The Films of Merchant Ivory
E.M. Forster was a lucky man; he was revered until the last years of his long life. Then he fell into the abyss. Critics complained that the symbolism in his novels did not harmonize with the realism of his characters; or that he failed to translate his ideas into convincing action; or never reconciled the poetic with the comic. Worse still he preached; not like D.H. Lawrence at the top of his voice, but like a governess telling his charge to attend, otherwise he would not understand what he was being taught. Never more so than in Howards End. It is his most ambitious pre-1914 novel. He asked who should inherit England, and the critics called it his greatest failure.
It is now over eighty years since Forster began to write that novel, yet its themes are still contemporary. In a vulgar sense one can see the recent general election in Britain embodying the clash between the Schlegel sisters and the Wilcoxes in the book. For eleven years Margaret Thatcher tried to persuade her countrymen that they should prefer rugged competition that created wealth even if it created unemployment. She told them that the work ethic of diligence, thrift, and self-reliance was a sounder recipe for happiness than compassion expressed in welfare handouts and conciliation resulting in union featherbedding. Intellectuals and artists were reminded that the State would no longer tax their fellow citizens to support their activities on the scale they demanded. They saw her as the personification of the Wilcoxes and themselves as the beleaguered defenders of the values of art, friendship, and the life of the mind that the Schlegel sisters prized. They are now experiencing the disillusionment Helen Schlegel felt when her sister Margaret told her she intended to marry a Wilcox.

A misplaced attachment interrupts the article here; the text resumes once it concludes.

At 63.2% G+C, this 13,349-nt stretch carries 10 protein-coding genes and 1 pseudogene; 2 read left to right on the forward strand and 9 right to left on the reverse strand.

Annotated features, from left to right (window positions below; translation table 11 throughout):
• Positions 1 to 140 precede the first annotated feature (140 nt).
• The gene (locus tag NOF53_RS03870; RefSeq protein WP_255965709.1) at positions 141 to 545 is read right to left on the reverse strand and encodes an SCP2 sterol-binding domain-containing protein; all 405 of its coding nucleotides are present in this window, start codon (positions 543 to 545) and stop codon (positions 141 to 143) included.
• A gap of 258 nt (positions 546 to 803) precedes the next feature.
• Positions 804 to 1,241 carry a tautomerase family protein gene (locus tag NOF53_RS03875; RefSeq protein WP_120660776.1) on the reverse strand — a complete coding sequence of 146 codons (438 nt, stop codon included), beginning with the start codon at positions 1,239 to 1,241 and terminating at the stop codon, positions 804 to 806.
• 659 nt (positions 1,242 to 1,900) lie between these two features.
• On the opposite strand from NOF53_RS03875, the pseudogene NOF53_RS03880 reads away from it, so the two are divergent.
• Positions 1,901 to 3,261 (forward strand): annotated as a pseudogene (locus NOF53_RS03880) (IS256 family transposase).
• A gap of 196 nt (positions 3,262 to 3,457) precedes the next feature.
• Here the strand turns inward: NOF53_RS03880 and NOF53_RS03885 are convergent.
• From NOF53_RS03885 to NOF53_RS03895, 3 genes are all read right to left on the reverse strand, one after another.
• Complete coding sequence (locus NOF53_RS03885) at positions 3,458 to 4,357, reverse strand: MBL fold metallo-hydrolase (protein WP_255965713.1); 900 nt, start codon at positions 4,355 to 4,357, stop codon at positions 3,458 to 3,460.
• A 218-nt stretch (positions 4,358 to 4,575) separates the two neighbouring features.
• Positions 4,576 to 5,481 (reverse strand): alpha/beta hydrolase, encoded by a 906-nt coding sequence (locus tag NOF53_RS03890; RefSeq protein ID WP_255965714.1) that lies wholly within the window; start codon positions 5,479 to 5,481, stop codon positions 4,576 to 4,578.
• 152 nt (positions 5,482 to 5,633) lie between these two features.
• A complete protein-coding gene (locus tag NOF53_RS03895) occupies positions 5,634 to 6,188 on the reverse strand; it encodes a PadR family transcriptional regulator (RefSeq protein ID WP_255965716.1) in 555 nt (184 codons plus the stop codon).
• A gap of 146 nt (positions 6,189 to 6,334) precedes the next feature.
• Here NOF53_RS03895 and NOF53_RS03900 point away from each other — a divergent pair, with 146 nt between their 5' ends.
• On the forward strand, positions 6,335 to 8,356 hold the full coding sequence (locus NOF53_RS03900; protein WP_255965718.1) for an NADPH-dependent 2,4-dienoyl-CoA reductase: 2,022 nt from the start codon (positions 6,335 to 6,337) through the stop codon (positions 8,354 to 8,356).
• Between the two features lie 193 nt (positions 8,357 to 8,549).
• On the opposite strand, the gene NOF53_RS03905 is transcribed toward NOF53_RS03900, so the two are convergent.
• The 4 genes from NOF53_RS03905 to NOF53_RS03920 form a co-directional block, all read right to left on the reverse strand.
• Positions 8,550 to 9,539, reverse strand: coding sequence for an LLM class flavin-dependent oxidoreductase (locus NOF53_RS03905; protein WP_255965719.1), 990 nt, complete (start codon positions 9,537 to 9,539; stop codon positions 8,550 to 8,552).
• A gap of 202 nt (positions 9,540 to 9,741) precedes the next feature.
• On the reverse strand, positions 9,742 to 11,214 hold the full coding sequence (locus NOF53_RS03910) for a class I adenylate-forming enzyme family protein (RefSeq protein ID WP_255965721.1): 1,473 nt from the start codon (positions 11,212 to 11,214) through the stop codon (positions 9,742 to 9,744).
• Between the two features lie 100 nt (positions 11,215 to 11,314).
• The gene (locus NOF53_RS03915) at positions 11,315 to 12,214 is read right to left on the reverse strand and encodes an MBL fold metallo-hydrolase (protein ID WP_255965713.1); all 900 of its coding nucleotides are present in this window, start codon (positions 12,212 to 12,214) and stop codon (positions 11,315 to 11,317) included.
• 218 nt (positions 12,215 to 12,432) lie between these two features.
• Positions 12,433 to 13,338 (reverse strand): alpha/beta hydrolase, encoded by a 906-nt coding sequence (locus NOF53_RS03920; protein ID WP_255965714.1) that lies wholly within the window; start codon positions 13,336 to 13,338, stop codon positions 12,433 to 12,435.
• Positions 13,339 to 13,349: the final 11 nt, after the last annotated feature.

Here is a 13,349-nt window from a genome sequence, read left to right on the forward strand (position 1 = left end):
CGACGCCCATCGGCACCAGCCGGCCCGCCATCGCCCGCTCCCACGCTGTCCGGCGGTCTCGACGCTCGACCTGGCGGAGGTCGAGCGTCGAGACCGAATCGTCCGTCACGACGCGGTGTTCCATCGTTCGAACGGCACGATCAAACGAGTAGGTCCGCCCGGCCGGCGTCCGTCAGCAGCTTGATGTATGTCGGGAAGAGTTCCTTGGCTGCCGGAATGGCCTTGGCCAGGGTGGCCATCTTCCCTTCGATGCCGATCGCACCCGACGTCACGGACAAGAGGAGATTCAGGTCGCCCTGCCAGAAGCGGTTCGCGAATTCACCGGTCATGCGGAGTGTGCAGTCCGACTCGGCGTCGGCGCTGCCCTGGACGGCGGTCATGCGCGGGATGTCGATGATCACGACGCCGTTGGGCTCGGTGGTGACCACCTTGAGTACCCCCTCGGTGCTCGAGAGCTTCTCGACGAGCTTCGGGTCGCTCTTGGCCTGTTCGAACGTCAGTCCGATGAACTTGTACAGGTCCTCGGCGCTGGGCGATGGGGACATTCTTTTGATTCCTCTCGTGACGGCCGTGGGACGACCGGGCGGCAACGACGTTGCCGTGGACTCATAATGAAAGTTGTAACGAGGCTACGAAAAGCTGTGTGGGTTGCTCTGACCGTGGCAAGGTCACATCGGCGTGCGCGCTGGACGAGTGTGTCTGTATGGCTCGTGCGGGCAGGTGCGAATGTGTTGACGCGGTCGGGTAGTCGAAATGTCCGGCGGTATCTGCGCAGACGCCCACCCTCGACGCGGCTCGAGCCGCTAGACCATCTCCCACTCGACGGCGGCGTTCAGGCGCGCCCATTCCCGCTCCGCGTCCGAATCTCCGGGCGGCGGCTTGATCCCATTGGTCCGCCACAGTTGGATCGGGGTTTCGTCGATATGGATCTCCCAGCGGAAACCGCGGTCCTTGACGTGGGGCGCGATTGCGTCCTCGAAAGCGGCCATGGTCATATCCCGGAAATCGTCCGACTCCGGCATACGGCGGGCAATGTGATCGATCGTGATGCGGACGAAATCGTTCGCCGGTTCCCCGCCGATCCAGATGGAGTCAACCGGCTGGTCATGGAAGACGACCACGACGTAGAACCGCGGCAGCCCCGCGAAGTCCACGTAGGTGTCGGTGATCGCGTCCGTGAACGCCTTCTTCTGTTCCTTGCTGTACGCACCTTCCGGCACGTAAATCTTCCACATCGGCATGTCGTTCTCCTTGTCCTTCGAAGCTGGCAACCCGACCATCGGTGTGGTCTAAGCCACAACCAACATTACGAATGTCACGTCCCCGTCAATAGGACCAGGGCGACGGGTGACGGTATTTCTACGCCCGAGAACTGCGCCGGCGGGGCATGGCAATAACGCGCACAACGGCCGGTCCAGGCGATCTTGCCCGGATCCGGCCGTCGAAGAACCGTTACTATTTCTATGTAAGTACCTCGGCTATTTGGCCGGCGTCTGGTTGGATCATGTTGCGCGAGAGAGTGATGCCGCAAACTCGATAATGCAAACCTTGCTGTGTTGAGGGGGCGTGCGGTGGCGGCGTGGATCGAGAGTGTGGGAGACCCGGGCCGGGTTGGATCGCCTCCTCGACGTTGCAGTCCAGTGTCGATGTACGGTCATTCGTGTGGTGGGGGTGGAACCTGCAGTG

Even the subsidiary themes of the novel are contemporary. It is true that intellectuals are no longer troubled by the British Empire, which Margaret Schlegel dismissed with “a puzzled, if reverent, sigh.” But now, as then, the destiny of Germany disturbs the British. Are the Germans the blood-brothers of Treitschke and Dr. Schacht? Or are they compatriots of Kant, Goethe—or Friedrich Schlegel? The Schlegel girls’ father had his doubts and left Bismarck’s Germany for London. Now, as then, the British wonder whether they have to settle for the construction of new houses and accept the red rust of creeping suburbia, more airports and freeways, more facilities for tourism, even if that means that the preservation of the countryside and the few remaining oases of rural beauty must take second place? Which of the two, Wilcoxes or Schlegels, is to own England? At the end of a purple passage Forster asked:
What did it mean? For what end are her fair complexities, her changes of soil, her sinuous coast? Does she belong to those who had moulded her and made her feared by other lands, or to those who had added nothing to her power, but have somehow seen her, seen the whole island…
This is exclusive content for subscribers only.
Try two months of unlimited access to The New York Review for just $1 a month.
Continue reading this article, and thousands more from our complete 55+ year archive, for the low introductory rate of just $1 a month.